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Re: draft for new Vim license

On Fri, Jan 04, 2002 at 11:08:55AM +0100, Bram Moolenaar wrote:
> > >     You are also allowed to include executables that you made from the
> >                    ^^^^^^^    ^^^^^^^
> >                    permitted  distribute
> Does "allowed" and "permitted" mean something different?

No, but "permitted" is, I think, more customary for documents of this
sort.  It's a nuance, and if you don't adopt that change I don't think
you will be hurting the meaning of the license any.

> > > 	  modified Vim you distribute.  This may be done in the form of a
> > > 	  context diff.  You can chose what license to use for new code you
> > > 	  add, so long as it does not restrict present or future official Vim
> > > 	  distributions in any way.
> > 
> > Uh, I think that asking people to use a license that does not restrict
> > future official Vim distributions in any way is making an impossible
> > demand.  They cannot know what license may be placed on Vim in the
> > future.
> > 
> > Can I suggest this instead?
> > 
> > "You can choose what license to use for the changes you make, as long as
> > it does not restrict the ability of anyone to comply with this license
> > when they use a modified version of Vim that includes your changes."
> > 
> > That's basically what you mean, right?
> I'm not sure.  I would like to allow people to use any license for the
> new code that they write.  After all, it's their work.  But, at the same
> time I don't want this to result in "bad things":
> - A proprietary version of Vim being made available (or sold) to a large
>   audience.  Thus someone slightly modifiying Vim and making money from
>   it, without the possibility for me to get a chance to include the
>   changes in the official release.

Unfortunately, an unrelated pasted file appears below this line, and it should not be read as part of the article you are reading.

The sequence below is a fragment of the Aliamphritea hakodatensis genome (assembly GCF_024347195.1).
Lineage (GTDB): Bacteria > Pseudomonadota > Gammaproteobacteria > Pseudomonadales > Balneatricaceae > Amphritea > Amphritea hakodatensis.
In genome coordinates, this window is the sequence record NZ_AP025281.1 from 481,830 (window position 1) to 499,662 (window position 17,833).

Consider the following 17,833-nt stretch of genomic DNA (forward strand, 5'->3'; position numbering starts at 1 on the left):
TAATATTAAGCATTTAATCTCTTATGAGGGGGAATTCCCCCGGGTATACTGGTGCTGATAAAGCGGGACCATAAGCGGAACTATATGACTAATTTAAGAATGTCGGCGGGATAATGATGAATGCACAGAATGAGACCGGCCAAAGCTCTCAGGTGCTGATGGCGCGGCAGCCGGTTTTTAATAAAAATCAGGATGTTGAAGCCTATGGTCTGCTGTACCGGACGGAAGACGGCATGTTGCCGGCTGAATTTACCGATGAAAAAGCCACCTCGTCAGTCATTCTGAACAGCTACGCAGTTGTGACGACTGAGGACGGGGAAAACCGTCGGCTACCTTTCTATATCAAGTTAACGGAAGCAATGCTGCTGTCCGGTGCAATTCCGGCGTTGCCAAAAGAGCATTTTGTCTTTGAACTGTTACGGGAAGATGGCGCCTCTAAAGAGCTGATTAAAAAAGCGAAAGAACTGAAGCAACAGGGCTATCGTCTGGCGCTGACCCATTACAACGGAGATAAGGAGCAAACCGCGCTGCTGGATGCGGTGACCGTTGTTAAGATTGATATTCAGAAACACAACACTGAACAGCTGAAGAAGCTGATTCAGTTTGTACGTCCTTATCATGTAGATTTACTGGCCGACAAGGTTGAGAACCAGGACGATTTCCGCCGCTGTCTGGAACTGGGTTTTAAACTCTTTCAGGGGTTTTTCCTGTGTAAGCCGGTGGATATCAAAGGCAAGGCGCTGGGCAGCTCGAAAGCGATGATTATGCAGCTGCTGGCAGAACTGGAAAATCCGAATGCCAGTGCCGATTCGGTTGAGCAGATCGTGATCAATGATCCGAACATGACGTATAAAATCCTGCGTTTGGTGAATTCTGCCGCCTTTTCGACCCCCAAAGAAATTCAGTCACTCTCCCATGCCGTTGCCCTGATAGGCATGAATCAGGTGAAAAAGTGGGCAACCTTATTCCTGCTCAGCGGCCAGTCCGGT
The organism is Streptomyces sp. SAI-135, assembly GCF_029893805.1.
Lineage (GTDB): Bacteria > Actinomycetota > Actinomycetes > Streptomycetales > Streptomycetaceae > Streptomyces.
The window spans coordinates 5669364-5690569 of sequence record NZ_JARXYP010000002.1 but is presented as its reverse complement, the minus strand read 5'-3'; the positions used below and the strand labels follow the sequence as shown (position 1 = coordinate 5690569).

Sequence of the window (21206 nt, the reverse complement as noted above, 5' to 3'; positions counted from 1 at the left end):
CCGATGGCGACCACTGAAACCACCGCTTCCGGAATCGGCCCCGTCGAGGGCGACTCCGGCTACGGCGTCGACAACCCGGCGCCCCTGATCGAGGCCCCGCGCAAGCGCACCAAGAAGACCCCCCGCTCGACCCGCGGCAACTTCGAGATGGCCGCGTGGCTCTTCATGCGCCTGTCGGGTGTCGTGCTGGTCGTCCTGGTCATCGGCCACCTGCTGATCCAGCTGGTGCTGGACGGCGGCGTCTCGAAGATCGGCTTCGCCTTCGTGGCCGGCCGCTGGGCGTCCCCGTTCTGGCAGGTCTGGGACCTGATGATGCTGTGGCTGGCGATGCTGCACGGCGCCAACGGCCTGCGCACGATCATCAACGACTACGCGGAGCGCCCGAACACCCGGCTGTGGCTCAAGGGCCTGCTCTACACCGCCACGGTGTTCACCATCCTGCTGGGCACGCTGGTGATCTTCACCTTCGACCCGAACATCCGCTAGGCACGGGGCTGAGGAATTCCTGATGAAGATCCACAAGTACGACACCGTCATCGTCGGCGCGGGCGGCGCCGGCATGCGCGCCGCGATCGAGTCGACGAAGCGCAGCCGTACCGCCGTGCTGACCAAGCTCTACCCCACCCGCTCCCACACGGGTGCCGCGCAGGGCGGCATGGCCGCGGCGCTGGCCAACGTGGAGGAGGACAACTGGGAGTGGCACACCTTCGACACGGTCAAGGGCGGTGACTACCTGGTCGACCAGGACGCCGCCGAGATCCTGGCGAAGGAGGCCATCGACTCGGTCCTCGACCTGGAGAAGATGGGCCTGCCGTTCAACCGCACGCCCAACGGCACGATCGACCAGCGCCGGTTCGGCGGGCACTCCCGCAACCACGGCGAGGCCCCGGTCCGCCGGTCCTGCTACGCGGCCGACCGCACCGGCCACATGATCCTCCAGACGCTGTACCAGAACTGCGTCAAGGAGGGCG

> - That it would not be possible to re-implement the same functionality
>   and add it to the official Vim release (e.g., it should not be allowed
>   to patent a specific solution).

I don't think my paragraph permits the former.  I don't think either
license does the latter, since patent licenses are different from
copyright licenses.  I'm not aware of any existing free software license
that forbids people from applying for patents to their changes.

> At the same time it should be possible for a company to make some
> changes which they want to keep a secret and use that changed version
> only within the company.  The demand that the source code is available
> to everybody who uses this version should prevent the first of the above
> "bad things" from happening.  The idea is that a company that would try
> to sell a modified version of Vim for $$$ doesn't want to include the
> source code.  But the patent thing must be avoided by adding a remark to
> the license.  That's why I added the "does not restrict..." part.
> This is the tricky part of the new license!

I think both our paragraphs say the same thing, except mine does not
imply that the person who makes changes is expected to know the details
of all future Vim licenses.  :)

G. Branden Robinson                |     What influenced me to atheism was
Debian GNU/Linux                   |     reading the Bible cover to cover.
branden@debian.org                 |     Twice.
http://people.debian.org/~branden/ |     -- J. Michael Straczynski

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